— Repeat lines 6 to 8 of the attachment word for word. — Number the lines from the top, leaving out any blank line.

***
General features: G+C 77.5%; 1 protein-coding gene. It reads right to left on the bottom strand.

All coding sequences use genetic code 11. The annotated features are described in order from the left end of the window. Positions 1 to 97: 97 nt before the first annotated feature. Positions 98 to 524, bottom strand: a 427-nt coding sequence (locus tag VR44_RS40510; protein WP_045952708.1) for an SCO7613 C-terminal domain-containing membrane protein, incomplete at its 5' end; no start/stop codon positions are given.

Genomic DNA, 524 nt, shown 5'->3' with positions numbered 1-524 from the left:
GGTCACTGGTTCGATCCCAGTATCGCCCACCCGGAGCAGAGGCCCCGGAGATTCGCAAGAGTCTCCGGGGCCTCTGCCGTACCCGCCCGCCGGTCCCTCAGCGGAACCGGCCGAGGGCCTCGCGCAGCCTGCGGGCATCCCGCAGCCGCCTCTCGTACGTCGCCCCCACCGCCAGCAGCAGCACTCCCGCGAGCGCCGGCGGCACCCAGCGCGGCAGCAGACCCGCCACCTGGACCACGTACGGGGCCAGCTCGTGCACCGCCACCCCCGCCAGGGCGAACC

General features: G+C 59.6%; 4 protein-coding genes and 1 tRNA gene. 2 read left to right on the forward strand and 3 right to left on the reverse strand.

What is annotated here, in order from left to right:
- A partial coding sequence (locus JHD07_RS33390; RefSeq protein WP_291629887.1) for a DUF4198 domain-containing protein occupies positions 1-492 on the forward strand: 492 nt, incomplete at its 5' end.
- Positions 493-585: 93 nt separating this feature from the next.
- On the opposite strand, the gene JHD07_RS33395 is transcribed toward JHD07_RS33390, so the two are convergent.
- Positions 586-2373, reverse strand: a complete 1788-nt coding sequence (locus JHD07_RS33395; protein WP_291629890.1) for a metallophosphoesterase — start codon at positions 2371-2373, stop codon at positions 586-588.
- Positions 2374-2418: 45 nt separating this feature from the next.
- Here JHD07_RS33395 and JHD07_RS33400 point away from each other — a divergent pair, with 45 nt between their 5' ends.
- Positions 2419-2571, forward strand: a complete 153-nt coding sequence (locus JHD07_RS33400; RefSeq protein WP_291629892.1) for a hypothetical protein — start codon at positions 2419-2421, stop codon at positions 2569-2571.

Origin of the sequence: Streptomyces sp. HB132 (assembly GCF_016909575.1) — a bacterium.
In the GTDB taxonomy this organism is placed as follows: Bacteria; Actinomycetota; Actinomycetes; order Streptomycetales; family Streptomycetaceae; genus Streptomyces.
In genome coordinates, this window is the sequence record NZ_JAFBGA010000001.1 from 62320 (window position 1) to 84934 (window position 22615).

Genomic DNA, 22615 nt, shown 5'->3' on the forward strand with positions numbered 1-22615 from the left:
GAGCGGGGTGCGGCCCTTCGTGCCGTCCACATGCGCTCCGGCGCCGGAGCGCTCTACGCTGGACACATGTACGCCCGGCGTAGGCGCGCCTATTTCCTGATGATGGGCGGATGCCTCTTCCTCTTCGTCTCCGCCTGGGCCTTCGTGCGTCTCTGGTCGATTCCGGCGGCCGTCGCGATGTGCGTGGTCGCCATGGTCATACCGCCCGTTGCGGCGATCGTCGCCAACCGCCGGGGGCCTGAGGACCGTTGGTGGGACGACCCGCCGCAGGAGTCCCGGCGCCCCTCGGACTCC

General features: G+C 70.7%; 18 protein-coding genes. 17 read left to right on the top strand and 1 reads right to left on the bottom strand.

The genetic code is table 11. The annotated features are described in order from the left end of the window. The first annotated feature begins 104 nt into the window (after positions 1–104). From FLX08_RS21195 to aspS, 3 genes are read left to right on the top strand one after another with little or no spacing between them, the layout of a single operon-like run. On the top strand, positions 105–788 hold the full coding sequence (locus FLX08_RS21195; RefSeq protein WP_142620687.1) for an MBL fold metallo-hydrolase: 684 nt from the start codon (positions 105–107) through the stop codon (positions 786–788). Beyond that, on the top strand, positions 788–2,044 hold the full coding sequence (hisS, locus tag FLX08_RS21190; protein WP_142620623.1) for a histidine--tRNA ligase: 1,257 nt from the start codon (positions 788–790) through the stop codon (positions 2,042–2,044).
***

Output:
What is annotated here, in order from left to right:
- A partial coding sequence (locus JHD07_RS33390; RefSeq protein WP_291629887.1) for a DUF4198 domain-containing protein occupies positions 1-492 on the forward strand: 492 nt, incomplete at its 5' end.
- Positions 493-585: 93 nt separating this feature from the next.